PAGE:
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Cox, Jacob Dolson

COX, JACOB DOLSON (1828-1900), American general, political leader and educationalist, was born on the 27th of October 1828 in Montreal, Canada. His father, a shipbuilder of German descent (Koch), and his mother, a descendant of William Brewster, were natives of New York City, where the boy grew up, studying law in an office in 1842-1844, and working in a broker's office in 1844-1846, and where, under the influence of Charles G. Finney (1792-1875), whose daughter he afterwards married, he prepared himself for the ministry. He graduated at Oberlin College in 1851, having in the meantime given up his theological studies in rebellion at Finney's dogmatism. In 1851-1853 he was superintendent of schools at Warren, Ohio; in 1853 was admitted to the Ohio bar, being at that time an anti-slavery Whig; and in 1859 was elected to the state senate, in which with Garfield and James Monroe (1821-1898) he formed the "Radical Triumvirate," Cox himself presenting a petition for a personal liberty law and urging woman's rights, especially larger property rights to married women. Appointed by Governor Dennison one of three brigadiers-general of militia in 1860, he eagerly undertook the study of tactics, strategy and military history. He rendered great assistance in raising troops for the Union service in 1861, enlisted himself in spite of poor health and a family of six small children, and in April was commissioned a brigadier-general, U.S.V. He took part in the West Virginia campaign of 1861, served in the Kanawha region, in supreme command after Rosecrans's relief in the spring, until August 1862, when his troops were ordered to join Burnside's 9th Corps in Virginia. After the death at his side of General Reno in the battle of South Mountain, and during Antietam, Cox commanded the corps, and at the close of the campaign (6th Oct. 1862) he was appointed major-general, U.S.V., but the appointment was not confirmed. In April-December 1863 he was head of the department of Ohio. In 1864 he took part in the Atlanta campaign under Sherman, as a divisional and subsequently corps-commander: at the battle of Franklin he commanded the 23rd Corps, and he served at Nashville also. He led an expedition following Sherman into the Carolinas and fought two successful actions with Bragg at Kinston, N.C. He was governor of Ohio in 1866-1867, and as such advocated the colonization of the freedmen in a restricted area, and sympathized with President Johnson's programme of Reconstruction and worked for a compromise between Johnson and his opponents, although he finally deserted Johnson. In 1868 he was chairman of the Republican national convention which nominated Grant. He was secretary of the interior in 1869-1870; opposed the confirmation of the treaty for the annexation of Santo Domingo, negotiated by O. E. Babcock and urged by President Grant; introduced the merit system in his department, and resigned in October 1870 because of pressure put on him by politicians piqued at his prohibition of campaign levies on his clerks, and because of the interference of Grant in favour of William McGarrahan's attempt by legal proceedings to obtain from Cox a patent to certain California mining lands. He took up legal practice in Cincinnati, became president in 1873, and until 1877 was receiver, of the Toledo & Wabash & Western. In 1877-1879 he was a representative in Congress. From 1881 to 1897 he was dean of the Cincinnati law school, and from 1885 to 1889 president of the University of Cincinnati. He died at Magnolia, Massachusetts, on the 4th of August 1900. A successful lawyer, and in his later years a prominent microscopist, who won a gold medal of honour for microphotography at the Antwerp Exposition of 1891, he is best known as one of the greatest "civilian" generals of the Civil War, and, with the possible exception of J. C. Ropes, the highest American authority of his time on military history, particularly the history of the American Civil War. He wrote Atlanta (New York, 1882) and The March to the Sea, Franklin and Nashville (New York, 1882), both in the series Campaigns of the Civil War; The Second Battle of Bull Run, as Connected with the Fitz-John Porter Case (Cincinnati, 1882); and the valuable Military Reminiscences of the Civil War (2 vols., New York, 1900) published posthumously.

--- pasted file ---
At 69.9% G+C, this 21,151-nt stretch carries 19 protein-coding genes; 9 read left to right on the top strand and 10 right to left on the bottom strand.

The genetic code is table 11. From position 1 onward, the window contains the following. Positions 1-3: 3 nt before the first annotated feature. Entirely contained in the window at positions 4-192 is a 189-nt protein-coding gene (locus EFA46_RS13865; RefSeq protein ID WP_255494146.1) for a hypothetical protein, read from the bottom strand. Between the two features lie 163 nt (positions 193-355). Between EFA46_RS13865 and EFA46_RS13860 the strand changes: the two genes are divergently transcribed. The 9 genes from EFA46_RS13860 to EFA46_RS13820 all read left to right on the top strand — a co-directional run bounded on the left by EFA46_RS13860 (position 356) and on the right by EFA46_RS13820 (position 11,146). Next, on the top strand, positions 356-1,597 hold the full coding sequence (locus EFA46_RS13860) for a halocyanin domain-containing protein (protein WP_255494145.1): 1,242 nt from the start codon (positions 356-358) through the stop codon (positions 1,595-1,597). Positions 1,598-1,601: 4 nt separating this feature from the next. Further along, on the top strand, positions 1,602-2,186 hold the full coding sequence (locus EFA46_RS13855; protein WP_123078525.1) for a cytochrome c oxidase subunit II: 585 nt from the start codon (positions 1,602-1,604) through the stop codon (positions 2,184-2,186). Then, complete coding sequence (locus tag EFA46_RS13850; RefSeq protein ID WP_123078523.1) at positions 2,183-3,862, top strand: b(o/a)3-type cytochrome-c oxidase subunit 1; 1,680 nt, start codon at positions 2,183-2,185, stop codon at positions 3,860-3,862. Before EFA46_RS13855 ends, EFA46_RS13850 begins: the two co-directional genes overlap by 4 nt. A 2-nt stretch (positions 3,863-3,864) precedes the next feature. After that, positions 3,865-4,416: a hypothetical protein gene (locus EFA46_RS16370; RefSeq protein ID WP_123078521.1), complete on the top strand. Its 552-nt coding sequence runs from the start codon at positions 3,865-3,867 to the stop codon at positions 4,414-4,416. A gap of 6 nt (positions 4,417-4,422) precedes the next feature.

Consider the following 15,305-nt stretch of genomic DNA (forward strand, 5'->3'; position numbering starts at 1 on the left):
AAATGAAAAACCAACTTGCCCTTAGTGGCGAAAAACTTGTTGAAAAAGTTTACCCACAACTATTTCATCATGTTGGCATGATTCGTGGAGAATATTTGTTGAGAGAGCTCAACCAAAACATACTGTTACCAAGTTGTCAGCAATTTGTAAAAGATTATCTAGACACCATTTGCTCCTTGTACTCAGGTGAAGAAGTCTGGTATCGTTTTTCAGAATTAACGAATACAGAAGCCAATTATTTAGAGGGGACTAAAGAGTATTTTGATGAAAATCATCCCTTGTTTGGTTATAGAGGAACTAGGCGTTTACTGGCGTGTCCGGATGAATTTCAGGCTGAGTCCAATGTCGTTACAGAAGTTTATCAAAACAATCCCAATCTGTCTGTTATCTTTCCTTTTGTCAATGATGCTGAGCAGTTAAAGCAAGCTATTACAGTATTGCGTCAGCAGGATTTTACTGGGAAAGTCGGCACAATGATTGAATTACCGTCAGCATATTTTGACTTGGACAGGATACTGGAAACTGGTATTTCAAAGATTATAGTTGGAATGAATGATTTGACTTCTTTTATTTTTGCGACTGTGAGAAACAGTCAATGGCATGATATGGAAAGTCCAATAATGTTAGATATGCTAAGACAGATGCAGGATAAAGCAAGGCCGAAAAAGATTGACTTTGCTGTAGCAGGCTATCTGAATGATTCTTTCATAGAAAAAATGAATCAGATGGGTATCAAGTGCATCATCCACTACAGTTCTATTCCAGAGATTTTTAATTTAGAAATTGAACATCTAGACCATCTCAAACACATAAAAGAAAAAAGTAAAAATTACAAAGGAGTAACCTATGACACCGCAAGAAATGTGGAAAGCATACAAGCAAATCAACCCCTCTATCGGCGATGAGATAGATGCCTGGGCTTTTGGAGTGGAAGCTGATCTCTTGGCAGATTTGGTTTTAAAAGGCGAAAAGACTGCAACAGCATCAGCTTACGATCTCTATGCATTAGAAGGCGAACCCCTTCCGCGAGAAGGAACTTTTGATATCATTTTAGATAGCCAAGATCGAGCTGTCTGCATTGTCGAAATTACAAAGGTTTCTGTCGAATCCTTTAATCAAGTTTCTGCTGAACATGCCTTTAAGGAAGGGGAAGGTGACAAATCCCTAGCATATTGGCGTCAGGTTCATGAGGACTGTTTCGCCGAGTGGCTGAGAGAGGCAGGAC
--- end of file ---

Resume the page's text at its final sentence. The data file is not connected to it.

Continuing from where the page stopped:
See J. R. Ewing, Public Services of Jacob Dolson Cox (Washington, 1902), a Johns Hopkins University dissertation; and W. C. Cochran, "Early Life and Military Services of General Jacob Dolson Cox," in Bibliotheca Sacra, vol. 58 (Oberlin, Ohio, 1901).

Note - this article incorporates content from Encyclopaedia Britannica, Eleventh Edition, (1910-1911)

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